Canada needs a national health strategy.
Canada’s Northwest Territories contains 33 official communities stretched over 1.144 million square kilometres (442,000 square miles). There’s only one hospital, so accessing medical services isn’t as simple as calling an ambulance. Many locals still dial the municipal emergency number they were used to for decades before 911 service was finally introduced three years ago, although it certainly makes things easier for tourists. Even after the operator has identified which of the NWT’s 11 official languages they speak, callers fortunate enough to be within range of a cell tower when they need help may have trouble clarifying their location out on the land.
In distant Northern communities, a single nurse may be the only medical care available. Northern nurses are well paid and live in gorgeous environments, but also must be prepared to independently handle a broad variety of medical situations. They’ll commonly be required to provide obstetric and pediatric care, but basic training as a nurse doesn’t necessarily include any education at all on pregnancy care or medical issues specific to children. That’s why regulatory agencies like the Registered Nurses Association of the NWT and Nunavut exist. Nurses hoping to work in the North need to register with the agency, paying a fee that their employer will reimburse. The licensing body does due diligence to verify that the applicant’s educational credentials are genuine, and include the requisite skills they’ll need on the job. They examine their employment history so that no one operating with medical autonomy for a community turns out to have behaved inappropriately, or killed a bunch of patients through negligence, in the past. They perform the vital function of ensuring that people into whose hands we literally place our lives are fundamentally legit.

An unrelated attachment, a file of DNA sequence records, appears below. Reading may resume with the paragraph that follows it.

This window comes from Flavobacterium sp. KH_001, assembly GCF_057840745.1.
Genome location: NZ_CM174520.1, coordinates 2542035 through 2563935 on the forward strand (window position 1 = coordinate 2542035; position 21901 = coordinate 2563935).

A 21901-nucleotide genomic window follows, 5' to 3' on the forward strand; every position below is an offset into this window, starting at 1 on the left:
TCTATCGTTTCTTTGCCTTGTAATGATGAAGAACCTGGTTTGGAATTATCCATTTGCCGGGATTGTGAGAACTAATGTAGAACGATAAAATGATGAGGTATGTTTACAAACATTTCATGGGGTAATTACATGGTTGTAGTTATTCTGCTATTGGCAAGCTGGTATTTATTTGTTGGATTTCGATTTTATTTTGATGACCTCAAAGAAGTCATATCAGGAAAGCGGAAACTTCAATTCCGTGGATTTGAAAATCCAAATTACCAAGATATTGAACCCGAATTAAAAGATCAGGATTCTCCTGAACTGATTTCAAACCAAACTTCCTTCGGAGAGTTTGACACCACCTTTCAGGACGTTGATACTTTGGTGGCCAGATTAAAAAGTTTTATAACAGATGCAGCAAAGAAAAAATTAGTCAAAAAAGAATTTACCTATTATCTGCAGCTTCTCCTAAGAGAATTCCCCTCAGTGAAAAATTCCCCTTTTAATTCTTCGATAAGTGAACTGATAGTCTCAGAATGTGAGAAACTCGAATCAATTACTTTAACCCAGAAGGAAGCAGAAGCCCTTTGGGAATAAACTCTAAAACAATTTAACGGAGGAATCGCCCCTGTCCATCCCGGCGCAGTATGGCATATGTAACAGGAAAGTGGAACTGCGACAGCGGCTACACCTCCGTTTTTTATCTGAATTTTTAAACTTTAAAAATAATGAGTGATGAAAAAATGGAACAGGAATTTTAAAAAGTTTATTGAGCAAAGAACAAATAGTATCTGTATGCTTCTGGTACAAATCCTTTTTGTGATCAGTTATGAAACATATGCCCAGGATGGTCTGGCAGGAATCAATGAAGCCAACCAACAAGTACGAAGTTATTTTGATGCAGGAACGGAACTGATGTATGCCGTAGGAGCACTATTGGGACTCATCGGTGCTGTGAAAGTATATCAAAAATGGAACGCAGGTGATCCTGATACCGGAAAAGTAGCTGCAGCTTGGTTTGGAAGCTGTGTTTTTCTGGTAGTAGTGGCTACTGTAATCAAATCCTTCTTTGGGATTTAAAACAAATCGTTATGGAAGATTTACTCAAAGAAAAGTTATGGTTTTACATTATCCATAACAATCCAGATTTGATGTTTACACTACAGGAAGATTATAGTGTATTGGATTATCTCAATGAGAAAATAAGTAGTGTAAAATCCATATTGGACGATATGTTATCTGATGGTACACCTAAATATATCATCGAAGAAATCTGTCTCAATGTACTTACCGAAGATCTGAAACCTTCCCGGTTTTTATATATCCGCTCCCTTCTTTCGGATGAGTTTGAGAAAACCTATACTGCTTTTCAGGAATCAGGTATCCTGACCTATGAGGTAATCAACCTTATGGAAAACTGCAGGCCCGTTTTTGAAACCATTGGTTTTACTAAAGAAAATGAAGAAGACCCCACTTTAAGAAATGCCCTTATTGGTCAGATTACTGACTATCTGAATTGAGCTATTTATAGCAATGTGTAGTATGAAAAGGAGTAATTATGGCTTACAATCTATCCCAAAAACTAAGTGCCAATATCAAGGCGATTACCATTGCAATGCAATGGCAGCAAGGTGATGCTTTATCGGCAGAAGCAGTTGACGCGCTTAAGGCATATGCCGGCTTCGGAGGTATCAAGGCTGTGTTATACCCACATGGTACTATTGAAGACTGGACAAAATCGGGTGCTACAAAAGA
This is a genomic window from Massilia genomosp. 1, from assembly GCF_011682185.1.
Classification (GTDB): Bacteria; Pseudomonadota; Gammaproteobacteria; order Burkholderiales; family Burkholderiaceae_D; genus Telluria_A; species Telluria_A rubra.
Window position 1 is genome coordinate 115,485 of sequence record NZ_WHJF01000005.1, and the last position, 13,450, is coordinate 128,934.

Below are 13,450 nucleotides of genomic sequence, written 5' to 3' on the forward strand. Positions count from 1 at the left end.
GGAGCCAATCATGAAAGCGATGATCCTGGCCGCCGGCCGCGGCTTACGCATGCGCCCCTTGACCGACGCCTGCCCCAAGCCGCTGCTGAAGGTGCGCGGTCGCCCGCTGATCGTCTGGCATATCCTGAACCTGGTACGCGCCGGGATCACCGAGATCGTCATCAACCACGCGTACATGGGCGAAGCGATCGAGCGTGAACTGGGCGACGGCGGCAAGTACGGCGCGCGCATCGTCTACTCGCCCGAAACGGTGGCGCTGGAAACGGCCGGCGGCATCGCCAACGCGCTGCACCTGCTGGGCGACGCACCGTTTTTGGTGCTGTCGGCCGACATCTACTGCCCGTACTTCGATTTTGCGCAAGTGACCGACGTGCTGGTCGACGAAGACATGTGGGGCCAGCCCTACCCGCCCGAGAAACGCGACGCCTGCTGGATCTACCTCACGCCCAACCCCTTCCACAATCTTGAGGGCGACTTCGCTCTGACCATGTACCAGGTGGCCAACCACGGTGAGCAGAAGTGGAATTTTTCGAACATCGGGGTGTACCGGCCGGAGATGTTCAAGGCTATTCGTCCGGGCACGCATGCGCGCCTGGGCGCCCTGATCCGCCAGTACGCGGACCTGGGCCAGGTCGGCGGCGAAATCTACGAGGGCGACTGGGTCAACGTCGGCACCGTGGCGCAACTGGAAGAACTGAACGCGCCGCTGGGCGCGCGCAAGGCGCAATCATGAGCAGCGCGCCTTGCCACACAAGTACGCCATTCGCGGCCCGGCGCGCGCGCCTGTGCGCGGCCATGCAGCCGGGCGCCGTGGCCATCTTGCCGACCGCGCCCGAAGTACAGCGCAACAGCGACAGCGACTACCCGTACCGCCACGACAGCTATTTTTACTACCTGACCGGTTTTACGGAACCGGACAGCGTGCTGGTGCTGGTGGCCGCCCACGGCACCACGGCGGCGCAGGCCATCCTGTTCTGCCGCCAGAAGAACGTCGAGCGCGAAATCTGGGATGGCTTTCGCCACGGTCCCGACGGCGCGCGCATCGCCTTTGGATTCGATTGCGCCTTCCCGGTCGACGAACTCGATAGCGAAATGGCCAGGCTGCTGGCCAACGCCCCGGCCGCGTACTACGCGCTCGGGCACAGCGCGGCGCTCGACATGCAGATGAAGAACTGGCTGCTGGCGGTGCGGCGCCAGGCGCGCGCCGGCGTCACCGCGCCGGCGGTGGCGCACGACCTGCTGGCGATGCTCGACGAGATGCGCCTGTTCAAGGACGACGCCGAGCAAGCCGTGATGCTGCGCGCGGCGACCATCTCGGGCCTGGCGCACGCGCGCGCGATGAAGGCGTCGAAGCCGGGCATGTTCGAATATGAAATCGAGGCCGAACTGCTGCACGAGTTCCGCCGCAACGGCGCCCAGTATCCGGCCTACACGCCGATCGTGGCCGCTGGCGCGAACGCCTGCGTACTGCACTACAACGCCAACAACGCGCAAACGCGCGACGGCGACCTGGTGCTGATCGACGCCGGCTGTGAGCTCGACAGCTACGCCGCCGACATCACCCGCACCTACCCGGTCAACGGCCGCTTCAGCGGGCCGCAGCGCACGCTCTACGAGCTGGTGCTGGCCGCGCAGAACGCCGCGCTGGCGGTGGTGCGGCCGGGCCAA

Amateur hour for vital skilled professionals
Ontario premier Doug Ford has done a great deal to deliberately accelerate the health care crisis. Some, like unconstitutional Bill 124, legislation ensuring that already inadequate nursing pay falls ever farther behind soaring cost of living increases, are drawing lots of attention, in part due to vocal efforts by Ontario’s…